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COVID-19 FAQs and healthcare resources

The information on this page includes answers to frequently asked questions, links to health resources, and forms for reporting a positive COVID-19 test, a COVID-19 close contact, or when you have received your vaccine. 

For answers to questions not found here, please fill out our online information form for the quickest response. On-campus faculty, staff and students click here. Parents and others not on campus, click here.

Where can I?

CDC: Find COVID-19 Vaccines or Boosters Near You 

When you do receive your COVID-19 vaccination, be sure to report it here immediately. Students entering UD for the first time in fall 2022 can report their vaccination record according to the instructions they received in their welcome packet.


Students can get tested at the Student Health Center 8:30 to 4:30 p.m. weekdays May 9-14 and 8:30 a.m. to 4:30 p.m. Monday through Thursday through Aug. 11. Regular weekday hours of 8:30 a.m. to 4:30 p.m. resume Tuesday, Aug. 16, after a University holiday Aug. 15. at the Student Health Center, by appointment only. The Student Health Center can offer self-administered tests if all available times are booked. On-campus testing for employees is not available.

Tests also may be available through your healthcare provider or Ohio's testing center website. Outside Ohio, visit your state health department’s website for testing location. The type of COVID-19 tests offered may differ by location.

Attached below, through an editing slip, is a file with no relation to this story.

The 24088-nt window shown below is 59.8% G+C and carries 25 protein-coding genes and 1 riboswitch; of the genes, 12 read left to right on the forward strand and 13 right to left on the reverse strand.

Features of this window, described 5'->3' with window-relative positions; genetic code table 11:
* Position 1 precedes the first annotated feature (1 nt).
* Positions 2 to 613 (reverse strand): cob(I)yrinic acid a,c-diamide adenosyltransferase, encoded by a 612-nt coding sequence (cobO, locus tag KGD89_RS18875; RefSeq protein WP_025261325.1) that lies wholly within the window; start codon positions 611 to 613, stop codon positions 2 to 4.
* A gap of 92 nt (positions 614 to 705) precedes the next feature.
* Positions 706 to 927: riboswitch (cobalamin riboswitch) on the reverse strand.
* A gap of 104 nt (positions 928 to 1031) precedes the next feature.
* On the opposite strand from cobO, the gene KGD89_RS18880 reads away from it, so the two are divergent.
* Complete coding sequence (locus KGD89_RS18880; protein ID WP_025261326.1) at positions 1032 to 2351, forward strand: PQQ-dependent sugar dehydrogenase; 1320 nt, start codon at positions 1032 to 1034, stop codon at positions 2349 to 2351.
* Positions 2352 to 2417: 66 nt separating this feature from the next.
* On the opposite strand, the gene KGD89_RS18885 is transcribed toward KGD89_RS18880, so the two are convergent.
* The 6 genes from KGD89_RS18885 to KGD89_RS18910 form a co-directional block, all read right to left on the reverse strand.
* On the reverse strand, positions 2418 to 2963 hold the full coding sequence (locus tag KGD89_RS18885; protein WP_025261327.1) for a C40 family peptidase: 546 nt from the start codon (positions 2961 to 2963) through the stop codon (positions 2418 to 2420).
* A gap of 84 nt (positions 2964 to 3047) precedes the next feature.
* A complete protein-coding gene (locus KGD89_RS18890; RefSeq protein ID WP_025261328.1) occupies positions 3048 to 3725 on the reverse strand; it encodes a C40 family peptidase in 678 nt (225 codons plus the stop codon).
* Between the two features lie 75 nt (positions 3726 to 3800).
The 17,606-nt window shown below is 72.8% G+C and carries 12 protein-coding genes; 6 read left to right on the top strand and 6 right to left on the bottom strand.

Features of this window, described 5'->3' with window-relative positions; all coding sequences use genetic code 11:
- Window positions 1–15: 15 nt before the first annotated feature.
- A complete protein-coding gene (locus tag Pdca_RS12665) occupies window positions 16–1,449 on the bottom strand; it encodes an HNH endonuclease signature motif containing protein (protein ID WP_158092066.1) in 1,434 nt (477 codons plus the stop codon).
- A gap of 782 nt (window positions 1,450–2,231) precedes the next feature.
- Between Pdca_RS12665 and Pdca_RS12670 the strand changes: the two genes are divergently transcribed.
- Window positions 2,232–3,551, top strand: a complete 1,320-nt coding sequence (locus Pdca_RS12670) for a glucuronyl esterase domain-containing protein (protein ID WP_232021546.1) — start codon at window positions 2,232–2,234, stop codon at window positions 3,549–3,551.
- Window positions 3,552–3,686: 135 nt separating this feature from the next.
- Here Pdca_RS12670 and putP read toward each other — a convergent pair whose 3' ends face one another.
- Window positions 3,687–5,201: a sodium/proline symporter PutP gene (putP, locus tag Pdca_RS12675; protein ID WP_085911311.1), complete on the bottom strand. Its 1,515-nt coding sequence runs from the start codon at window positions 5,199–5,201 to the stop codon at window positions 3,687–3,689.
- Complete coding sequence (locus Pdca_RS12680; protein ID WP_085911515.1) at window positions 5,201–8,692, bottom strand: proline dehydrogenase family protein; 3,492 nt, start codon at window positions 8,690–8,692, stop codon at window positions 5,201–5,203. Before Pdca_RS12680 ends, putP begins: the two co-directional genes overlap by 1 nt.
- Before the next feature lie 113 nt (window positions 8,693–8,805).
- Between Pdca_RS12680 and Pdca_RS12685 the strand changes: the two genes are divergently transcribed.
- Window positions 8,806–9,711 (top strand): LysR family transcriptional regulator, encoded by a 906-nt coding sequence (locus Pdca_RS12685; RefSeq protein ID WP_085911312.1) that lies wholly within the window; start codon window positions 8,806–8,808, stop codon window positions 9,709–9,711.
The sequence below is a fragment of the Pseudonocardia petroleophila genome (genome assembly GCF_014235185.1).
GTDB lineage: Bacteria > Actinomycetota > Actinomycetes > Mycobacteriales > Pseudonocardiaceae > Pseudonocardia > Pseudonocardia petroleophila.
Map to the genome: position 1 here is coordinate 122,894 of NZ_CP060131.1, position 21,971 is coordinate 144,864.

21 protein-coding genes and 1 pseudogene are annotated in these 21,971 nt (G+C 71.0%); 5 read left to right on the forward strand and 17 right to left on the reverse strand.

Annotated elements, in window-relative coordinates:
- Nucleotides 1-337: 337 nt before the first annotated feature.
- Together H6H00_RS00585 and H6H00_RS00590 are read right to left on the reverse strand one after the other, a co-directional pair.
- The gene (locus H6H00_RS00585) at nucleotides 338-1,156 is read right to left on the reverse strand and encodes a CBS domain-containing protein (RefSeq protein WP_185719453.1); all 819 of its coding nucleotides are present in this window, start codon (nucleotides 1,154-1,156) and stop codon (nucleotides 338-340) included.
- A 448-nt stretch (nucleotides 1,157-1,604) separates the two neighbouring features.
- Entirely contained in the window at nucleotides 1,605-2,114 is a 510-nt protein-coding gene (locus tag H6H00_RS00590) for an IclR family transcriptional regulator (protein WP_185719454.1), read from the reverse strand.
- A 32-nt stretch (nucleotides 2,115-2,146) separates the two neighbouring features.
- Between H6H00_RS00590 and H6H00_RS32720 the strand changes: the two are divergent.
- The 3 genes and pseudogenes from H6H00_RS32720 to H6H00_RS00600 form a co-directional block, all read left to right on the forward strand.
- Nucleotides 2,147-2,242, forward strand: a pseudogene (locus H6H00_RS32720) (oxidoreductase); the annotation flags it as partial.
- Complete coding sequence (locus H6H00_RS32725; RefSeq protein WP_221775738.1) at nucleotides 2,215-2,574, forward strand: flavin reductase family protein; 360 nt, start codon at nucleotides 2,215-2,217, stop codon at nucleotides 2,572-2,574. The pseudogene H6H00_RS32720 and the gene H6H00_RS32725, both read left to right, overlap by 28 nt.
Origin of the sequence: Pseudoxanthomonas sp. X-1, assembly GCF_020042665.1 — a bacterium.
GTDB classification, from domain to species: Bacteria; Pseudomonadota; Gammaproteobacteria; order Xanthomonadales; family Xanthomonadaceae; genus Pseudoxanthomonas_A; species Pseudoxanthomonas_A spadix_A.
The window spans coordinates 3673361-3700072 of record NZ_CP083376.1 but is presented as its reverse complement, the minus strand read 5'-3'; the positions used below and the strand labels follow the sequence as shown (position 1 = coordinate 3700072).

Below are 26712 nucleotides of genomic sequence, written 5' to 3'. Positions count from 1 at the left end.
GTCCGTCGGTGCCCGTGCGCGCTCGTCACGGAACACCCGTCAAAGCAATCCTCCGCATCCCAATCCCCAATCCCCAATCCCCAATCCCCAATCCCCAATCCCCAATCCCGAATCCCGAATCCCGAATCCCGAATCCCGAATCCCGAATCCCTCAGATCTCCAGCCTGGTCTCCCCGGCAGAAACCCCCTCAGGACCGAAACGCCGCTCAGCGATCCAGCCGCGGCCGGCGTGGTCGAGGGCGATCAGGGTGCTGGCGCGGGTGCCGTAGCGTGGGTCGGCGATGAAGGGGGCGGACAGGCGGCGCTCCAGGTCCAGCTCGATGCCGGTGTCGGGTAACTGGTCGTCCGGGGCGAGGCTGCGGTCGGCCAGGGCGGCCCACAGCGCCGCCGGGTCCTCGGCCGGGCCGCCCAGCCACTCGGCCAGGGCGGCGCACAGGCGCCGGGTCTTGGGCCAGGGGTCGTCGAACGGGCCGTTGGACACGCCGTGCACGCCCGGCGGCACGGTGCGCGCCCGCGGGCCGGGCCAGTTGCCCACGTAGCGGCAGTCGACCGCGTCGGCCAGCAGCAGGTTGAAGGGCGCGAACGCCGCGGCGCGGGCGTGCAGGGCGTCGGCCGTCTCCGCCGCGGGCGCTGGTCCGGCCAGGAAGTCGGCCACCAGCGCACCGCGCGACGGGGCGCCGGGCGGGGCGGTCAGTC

Click here to disclose if you have COVID-19 or have been determined to be a close contact of someone with COVID-19.


Upload your official COVID-19 vaccination card, which includes your full name, date of birth and vaccine details on the confidential "Report Your Vaccine" portal. Students entering UD for the first time in fall 2022 should follow the reporting instructions in their welcome packet. 

Upload record of your booster, along with the same information, here. 

You also can email your vaccine card to covidhealthreporting@udayton.edu or email that address to request a Zoom meeting to show your card. 

For both students and employees, reporting your vaccination record, including your booster, is highly recommended so we can track the level of immunity in the UD community.   

The confidential process used for collecting and storing COVID-19 vaccination information is similar to the process all first-year students follow to submit vaccination information. Your vaccination information will be treated confidentially; it is not tied to employment or academic records. The University will attempt to protect the privacy of individuals who have a positive COVID-19 test result, especially within the UD community. However, the University will coordinate with public health officials so that appropriate measures, such as contact tracing, can be taken to slow the spread of infection. Certain campus and public health officials will need to know the identity of anyone who tests positive.  

Once you upload your vaccination record, you should receive a confirmation email from notify@teamdynamixapp.com with the subject line "[Confidential] Report of COVID-19 Vaccination Received." 

UD employees must first report their full COVID-19 vaccination and upload their record before submitting a request to Human Resources to replenish their sick time (up to 24 hours from the time of the vaccine for side effects from COVID-19 vaccinations).